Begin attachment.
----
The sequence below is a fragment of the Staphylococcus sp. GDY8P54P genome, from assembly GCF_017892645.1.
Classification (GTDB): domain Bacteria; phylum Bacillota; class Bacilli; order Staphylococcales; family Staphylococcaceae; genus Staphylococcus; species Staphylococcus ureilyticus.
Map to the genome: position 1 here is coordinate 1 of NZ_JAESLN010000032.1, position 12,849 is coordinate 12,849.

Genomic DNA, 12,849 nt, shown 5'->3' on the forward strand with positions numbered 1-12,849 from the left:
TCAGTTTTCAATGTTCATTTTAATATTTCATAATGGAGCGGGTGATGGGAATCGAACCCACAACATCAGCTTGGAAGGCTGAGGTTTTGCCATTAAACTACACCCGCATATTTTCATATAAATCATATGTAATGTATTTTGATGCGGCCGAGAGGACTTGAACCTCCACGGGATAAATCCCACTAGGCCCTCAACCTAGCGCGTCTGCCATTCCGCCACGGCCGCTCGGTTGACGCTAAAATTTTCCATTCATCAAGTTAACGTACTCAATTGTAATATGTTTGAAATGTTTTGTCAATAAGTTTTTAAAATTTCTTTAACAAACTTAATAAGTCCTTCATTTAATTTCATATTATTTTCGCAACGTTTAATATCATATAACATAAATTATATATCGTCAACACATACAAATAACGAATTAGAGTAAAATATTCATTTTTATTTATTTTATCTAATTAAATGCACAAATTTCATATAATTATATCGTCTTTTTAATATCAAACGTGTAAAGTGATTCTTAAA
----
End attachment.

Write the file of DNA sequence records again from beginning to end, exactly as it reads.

The sequence below is a fragment of the Staphylococcus sp. GDY8P54P genome, from assembly GCF_017892645.1.
Classification (GTDB): domain Bacteria; phylum Bacillota; class Bacilli; order Staphylococcales; family Staphylococcaceae; genus Staphylococcus; species Staphylococcus ureilyticus.
Map to the genome: position 1 here is coordinate 1 of NZ_JAESLN010000032.1, position 12,849 is coordinate 12,849.

Genomic DNA, 12,849 nt, shown 5'->3' on the forward strand with positions numbered 1-12,849 from the left:
TCAGTTTTCAATGTTCATTTTAATATTTCATAATGGAGCGGGTGATGGGAATCGAACCCACAACATCAGCTTGGAAGGCTGAGGTTTTGCCATTAAACTACACCCGCATATTTTCATATAAATCATATGTAATGTATTTTGATGCGGCCGAGAGGACTTGAACCTCCACGGGATAAATCCCACTAGGCCCTCAACCTAGCGCGTCTGCCATTCCGCCACGGCCGCTCGGTTGACGCTAAAATTTTCCATTCATCAAGTTAACGTACTCAATTGTAATATGTTTGAAATGTTTTGTCAATAAGTTTTTAAAATTTCTTTAACAAACTTAATAAGTCCTTCATTTAATTTCATATTATTTTCGCAACGTTTAATATCATATAACATAAATTATATATCGTCAACACATACAAATAACGAATTAGAGTAAAATATTCATTTTTATTTATTTTATCTAATTAAATGCACAAATTTCATATAATTATATCGTCTTTTTAATATCAAACGTGTAAAGTGATTCTTAAA